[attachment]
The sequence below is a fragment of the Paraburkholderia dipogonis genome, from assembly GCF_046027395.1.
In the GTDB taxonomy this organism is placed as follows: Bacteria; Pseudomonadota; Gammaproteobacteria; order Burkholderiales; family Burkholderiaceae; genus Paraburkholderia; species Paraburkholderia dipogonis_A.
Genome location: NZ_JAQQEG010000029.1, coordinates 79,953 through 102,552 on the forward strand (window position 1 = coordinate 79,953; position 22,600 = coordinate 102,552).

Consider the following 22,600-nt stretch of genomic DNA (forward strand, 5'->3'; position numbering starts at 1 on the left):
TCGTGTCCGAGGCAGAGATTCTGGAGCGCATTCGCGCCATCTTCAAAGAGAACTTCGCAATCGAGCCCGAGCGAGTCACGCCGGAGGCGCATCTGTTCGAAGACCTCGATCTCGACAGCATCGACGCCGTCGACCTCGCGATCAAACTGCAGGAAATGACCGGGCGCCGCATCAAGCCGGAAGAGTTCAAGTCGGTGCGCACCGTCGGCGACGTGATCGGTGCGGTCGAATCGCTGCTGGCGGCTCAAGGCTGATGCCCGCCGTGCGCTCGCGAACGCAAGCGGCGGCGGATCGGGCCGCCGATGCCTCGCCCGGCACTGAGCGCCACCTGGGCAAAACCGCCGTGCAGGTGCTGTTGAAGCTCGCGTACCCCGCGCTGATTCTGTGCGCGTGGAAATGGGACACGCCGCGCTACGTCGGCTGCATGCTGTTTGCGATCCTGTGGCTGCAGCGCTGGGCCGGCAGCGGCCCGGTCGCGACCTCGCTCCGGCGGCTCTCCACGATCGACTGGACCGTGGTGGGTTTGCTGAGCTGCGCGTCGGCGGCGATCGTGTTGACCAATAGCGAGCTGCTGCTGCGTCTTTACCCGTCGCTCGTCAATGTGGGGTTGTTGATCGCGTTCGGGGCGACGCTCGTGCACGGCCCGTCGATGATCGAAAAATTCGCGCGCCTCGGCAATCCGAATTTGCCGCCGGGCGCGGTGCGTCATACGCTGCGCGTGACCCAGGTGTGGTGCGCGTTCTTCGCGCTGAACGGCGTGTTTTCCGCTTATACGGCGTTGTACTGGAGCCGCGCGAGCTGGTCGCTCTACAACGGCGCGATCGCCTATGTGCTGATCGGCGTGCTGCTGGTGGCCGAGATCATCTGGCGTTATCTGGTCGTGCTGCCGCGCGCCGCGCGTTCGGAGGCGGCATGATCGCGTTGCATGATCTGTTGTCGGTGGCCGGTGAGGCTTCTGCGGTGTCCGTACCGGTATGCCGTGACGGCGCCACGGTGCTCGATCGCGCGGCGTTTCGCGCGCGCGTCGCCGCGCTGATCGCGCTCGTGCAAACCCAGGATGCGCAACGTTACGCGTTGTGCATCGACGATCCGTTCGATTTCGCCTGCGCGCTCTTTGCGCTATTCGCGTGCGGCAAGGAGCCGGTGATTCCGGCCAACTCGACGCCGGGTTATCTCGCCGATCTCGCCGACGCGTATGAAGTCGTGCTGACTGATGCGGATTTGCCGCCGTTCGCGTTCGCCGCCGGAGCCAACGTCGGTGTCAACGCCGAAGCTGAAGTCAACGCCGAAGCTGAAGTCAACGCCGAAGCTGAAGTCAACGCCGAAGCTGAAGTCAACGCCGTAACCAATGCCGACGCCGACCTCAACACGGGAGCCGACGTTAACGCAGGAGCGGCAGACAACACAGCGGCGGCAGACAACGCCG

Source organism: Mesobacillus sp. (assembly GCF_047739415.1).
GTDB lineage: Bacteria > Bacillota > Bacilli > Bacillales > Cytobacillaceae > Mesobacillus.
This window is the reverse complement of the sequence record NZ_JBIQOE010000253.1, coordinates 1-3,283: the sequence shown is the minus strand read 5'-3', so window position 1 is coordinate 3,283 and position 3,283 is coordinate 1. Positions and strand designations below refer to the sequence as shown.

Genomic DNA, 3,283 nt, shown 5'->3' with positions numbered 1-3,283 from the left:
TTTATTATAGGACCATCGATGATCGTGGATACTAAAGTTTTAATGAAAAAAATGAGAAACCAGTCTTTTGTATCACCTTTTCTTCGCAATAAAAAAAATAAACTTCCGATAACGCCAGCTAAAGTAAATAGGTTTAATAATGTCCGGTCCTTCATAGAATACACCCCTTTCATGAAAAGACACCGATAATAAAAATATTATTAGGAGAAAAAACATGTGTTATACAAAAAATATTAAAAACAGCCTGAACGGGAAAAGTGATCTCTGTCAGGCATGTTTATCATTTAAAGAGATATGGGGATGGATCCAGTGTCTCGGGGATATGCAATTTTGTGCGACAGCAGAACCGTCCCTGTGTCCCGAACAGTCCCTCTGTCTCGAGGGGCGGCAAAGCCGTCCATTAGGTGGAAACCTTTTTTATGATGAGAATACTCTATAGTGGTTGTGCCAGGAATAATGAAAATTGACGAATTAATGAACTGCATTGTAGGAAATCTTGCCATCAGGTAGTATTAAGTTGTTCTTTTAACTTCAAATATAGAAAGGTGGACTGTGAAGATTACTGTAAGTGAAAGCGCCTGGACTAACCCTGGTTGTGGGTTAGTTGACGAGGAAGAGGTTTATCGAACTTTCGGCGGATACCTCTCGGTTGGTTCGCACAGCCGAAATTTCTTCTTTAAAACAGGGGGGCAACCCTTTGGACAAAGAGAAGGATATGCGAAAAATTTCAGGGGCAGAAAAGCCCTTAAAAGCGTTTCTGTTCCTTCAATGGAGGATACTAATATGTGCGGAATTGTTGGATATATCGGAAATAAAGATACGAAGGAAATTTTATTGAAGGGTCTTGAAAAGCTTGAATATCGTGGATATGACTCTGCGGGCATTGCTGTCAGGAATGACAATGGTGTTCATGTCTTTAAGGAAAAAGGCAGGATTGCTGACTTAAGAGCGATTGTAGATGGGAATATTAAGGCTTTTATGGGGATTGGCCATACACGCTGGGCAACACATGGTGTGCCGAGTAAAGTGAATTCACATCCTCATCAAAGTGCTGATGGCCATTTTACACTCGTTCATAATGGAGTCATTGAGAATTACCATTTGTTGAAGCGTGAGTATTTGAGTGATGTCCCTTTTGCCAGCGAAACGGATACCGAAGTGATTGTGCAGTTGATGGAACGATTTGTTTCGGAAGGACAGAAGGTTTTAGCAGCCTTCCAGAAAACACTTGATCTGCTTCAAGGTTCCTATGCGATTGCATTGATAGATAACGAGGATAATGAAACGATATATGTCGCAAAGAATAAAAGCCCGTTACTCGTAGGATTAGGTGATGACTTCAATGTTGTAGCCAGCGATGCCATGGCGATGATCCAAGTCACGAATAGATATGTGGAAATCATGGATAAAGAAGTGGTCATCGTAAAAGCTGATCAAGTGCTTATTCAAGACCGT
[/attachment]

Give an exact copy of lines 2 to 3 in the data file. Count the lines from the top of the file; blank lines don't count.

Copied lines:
In the GTDB taxonomy this organism is placed as follows: Bacteria; Pseudomonadota; Gammaproteobacteria; order Burkholderiales; family Burkholderiaceae; genus Paraburkholderia; species Paraburkholderia dipogonis_A.
Genome location: NZ_JAQQEG010000029.1, coordinates 79,953 through 102,552 on the forward strand (window position 1 = coordinate 79,953; position 22,600 = coordinate 102,552).